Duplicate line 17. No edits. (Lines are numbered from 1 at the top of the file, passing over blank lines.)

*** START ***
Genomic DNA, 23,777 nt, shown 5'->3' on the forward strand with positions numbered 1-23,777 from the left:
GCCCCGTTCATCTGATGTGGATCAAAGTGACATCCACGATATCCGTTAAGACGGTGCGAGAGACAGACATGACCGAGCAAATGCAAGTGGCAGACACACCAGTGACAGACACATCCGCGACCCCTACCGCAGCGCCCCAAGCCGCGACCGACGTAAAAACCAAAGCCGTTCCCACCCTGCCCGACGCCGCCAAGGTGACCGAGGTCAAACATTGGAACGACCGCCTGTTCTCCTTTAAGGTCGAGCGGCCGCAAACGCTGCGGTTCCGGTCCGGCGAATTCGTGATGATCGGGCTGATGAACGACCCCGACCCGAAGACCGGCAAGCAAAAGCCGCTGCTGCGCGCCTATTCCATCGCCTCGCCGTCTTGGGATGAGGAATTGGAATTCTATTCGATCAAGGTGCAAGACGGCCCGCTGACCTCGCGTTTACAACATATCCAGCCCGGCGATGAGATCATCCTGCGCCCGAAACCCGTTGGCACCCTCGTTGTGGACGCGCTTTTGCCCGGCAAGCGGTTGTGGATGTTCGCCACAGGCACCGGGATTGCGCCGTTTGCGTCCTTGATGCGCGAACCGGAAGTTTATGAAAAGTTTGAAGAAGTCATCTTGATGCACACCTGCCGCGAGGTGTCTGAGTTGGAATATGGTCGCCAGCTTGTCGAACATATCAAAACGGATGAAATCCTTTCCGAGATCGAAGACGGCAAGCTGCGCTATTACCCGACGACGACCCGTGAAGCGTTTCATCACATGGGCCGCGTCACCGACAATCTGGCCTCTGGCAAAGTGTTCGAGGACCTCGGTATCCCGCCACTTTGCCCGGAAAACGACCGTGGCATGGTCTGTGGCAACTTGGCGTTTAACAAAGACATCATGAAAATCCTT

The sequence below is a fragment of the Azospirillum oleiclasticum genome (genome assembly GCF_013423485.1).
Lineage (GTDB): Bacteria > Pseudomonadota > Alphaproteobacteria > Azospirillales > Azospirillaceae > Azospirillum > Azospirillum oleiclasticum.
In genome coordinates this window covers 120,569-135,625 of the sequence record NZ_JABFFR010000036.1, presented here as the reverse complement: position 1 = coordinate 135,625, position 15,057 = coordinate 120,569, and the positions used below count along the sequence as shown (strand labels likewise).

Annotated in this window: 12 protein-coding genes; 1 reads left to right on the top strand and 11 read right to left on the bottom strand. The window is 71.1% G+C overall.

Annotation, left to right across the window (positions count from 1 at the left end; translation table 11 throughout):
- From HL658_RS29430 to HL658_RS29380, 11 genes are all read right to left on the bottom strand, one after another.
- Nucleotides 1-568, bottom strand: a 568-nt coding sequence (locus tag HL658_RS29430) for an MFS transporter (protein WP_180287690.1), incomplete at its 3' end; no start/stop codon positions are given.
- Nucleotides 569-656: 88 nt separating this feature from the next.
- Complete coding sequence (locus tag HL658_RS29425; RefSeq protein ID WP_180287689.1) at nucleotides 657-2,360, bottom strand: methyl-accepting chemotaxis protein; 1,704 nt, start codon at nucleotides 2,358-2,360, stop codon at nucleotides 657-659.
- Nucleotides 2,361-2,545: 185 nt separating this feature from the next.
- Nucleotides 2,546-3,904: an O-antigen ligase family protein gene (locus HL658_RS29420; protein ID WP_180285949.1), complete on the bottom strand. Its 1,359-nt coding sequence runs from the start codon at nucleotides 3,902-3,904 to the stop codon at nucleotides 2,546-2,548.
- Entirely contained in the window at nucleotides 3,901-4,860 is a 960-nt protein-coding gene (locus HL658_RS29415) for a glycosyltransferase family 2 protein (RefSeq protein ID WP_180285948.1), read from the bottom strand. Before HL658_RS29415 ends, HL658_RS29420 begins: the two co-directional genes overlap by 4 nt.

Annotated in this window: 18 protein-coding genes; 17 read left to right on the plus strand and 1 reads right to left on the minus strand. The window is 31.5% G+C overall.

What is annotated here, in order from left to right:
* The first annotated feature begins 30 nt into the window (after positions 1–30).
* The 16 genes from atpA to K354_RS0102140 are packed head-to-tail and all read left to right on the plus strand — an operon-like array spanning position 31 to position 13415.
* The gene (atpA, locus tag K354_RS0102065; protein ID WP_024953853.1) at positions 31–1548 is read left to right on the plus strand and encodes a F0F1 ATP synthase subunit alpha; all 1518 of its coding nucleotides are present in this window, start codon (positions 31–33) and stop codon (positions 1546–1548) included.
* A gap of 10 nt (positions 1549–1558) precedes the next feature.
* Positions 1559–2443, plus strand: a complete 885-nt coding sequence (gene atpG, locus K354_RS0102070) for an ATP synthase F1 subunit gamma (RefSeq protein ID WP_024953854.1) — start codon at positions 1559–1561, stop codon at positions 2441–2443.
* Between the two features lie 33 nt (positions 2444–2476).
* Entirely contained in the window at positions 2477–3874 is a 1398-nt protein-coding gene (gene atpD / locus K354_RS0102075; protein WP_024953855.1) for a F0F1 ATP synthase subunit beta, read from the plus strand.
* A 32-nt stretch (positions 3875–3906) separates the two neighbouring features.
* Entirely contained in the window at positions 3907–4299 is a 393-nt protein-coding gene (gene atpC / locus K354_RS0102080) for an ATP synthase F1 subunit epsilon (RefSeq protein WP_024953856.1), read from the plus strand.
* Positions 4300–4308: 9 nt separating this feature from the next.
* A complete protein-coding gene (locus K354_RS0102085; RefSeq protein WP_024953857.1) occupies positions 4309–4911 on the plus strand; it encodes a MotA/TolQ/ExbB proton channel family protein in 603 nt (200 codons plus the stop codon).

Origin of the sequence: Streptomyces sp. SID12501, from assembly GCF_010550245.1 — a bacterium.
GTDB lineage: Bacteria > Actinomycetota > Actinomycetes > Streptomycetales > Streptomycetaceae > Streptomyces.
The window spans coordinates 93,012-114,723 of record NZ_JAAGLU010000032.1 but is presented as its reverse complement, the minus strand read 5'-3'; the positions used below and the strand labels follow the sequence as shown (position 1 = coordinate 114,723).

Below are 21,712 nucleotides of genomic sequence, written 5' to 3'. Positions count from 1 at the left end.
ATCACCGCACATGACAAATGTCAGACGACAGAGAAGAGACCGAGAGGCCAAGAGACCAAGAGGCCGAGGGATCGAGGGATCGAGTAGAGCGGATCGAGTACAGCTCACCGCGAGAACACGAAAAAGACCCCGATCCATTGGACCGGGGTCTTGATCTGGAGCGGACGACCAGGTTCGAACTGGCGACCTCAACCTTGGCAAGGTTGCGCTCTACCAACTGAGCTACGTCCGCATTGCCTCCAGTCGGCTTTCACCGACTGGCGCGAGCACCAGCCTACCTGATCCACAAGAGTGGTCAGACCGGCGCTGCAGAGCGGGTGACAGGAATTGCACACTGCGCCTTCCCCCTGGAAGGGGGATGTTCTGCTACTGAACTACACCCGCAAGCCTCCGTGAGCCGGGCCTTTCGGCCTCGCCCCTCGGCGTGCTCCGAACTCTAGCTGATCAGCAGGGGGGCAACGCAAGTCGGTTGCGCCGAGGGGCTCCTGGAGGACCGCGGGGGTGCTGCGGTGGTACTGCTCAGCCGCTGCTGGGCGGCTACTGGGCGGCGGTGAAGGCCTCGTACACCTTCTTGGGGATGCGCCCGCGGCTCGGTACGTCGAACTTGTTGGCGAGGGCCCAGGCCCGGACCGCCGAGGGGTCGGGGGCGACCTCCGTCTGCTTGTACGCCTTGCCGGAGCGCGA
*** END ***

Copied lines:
* The first annotated feature begins 30 nt into the window (after positions 1–30).